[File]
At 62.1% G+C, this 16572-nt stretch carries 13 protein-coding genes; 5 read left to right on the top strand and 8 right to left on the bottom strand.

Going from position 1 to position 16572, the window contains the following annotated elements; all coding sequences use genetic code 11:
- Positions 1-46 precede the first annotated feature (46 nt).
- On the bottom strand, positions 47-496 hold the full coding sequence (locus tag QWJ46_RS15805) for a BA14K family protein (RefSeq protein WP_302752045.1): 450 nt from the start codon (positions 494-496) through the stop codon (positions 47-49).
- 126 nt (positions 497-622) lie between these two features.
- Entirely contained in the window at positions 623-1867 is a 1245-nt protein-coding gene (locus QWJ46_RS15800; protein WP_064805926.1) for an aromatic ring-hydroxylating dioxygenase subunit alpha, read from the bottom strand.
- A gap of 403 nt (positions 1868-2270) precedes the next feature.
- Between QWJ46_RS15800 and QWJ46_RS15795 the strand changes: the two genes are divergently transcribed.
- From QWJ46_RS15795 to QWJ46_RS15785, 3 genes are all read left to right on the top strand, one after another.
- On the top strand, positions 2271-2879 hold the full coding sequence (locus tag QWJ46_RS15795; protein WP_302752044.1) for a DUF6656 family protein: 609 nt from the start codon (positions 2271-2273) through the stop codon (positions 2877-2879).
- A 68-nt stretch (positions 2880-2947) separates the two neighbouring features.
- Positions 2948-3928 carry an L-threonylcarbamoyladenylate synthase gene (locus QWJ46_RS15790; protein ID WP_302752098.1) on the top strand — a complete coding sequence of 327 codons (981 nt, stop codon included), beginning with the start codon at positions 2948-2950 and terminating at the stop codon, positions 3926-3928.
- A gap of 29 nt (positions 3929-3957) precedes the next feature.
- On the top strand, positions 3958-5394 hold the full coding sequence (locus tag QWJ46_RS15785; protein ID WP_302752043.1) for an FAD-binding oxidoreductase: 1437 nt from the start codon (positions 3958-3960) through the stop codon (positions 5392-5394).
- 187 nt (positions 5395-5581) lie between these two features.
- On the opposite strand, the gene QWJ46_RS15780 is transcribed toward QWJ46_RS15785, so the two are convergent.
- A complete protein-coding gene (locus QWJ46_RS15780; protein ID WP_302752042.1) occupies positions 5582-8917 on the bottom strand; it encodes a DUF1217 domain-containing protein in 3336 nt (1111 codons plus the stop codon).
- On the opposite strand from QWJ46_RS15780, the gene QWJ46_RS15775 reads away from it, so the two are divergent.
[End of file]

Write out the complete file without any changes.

At 62.1% G+C, this 16572-nt stretch carries 13 protein-coding genes; 5 read left to right on the top strand and 8 right to left on the bottom strand.

Going from position 1 to position 16572, the window contains the following annotated elements; all coding sequences use genetic code 11:
- Positions 1-46 precede the first annotated feature (46 nt).
- On the bottom strand, positions 47-496 hold the full coding sequence (locus tag QWJ46_RS15805) for a BA14K family protein (RefSeq protein WP_302752045.1): 450 nt from the start codon (positions 494-496) through the stop codon (positions 47-49).
- 126 nt (positions 497-622) lie between these two features.
- Entirely contained in the window at positions 623-1867 is a 1245-nt protein-coding gene (locus QWJ46_RS15800; protein WP_064805926.1) for an aromatic ring-hydroxylating dioxygenase subunit alpha, read from the bottom strand.
- A gap of 403 nt (positions 1868-2270) precedes the next feature.
- Between QWJ46_RS15800 and QWJ46_RS15795 the strand changes: the two genes are divergently transcribed.
- From QWJ46_RS15795 to QWJ46_RS15785, 3 genes are all read left to right on the top strand, one after another.
- On the top strand, positions 2271-2879 hold the full coding sequence (locus tag QWJ46_RS15795; protein WP_302752044.1) for a DUF6656 family protein: 609 nt from the start codon (positions 2271-2273) through the stop codon (positions 2877-2879).
- A 68-nt stretch (positions 2880-2947) separates the two neighbouring features.
- Positions 2948-3928 carry an L-threonylcarbamoyladenylate synthase gene (locus QWJ46_RS15790; protein ID WP_302752098.1) on the top strand — a complete coding sequence of 327 codons (981 nt, stop codon included), beginning with the start codon at positions 2948-2950 and terminating at the stop codon, positions 3926-3928.
- A gap of 29 nt (positions 3929-3957) precedes the next feature.
- On the top strand, positions 3958-5394 hold the full coding sequence (locus tag QWJ46_RS15785; protein ID WP_302752043.1) for an FAD-binding oxidoreductase: 1437 nt from the start codon (positions 3958-3960) through the stop codon (positions 5392-5394).
- 187 nt (positions 5395-5581) lie between these two features.
- On the opposite strand, the gene QWJ46_RS15780 is transcribed toward QWJ46_RS15785, so the two are convergent.
- A complete protein-coding gene (locus QWJ46_RS15780; protein ID WP_302752042.1) occupies positions 5582-8917 on the bottom strand; it encodes a DUF1217 domain-containing protein in 3336 nt (1111 codons plus the stop codon).
- On the opposite strand from QWJ46_RS15780, the gene QWJ46_RS15775 reads away from it, so the two are divergent.